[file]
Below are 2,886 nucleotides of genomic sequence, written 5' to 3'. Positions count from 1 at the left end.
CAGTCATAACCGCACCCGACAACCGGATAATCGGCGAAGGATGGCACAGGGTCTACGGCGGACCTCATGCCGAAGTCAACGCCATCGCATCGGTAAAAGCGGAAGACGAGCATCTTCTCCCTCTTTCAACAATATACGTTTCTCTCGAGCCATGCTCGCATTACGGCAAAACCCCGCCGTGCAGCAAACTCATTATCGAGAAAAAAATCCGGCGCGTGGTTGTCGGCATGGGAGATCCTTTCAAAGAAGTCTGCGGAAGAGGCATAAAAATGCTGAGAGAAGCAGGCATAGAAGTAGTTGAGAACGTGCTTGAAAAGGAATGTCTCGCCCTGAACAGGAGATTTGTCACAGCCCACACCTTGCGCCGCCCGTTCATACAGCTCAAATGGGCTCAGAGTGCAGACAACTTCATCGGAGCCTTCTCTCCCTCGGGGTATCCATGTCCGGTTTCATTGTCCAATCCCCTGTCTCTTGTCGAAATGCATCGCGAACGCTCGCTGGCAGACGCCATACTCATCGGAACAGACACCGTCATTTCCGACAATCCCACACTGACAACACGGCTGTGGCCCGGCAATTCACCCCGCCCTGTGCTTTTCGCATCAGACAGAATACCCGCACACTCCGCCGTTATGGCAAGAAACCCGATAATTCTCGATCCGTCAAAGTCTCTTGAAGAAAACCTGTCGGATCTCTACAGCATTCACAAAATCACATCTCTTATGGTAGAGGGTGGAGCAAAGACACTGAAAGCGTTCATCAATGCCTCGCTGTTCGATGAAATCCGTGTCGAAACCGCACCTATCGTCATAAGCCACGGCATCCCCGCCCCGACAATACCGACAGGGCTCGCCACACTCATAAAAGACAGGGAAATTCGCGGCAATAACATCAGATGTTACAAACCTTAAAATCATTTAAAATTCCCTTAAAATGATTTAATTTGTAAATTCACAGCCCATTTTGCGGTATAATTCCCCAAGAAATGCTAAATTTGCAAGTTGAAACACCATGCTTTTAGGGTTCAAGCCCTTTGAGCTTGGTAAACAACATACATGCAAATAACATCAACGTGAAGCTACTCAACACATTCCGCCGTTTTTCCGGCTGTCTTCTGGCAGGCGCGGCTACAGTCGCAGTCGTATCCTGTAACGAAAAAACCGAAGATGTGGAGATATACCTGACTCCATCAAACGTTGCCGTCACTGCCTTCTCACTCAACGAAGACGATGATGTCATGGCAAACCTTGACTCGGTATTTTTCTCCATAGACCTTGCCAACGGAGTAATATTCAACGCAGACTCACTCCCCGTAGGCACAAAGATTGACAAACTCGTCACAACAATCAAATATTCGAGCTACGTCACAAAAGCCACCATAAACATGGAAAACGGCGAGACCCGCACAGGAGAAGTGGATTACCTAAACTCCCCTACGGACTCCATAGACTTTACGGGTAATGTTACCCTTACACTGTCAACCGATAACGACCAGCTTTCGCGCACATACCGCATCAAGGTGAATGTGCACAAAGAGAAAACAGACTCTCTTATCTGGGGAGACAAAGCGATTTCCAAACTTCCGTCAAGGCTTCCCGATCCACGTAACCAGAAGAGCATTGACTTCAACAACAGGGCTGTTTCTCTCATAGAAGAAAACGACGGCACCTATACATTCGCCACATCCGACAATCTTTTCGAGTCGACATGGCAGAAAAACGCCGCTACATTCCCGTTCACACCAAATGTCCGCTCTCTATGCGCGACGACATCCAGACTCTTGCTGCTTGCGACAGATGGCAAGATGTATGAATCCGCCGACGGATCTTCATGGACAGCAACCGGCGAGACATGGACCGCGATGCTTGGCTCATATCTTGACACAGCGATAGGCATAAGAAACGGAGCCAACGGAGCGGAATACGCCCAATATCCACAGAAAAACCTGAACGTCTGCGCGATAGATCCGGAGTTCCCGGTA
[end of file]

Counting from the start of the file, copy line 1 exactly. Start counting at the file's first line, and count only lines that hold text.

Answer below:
Below are 2,886 nucleotides of genomic sequence, written 5' to 3'. Positions count from 1 at the left end.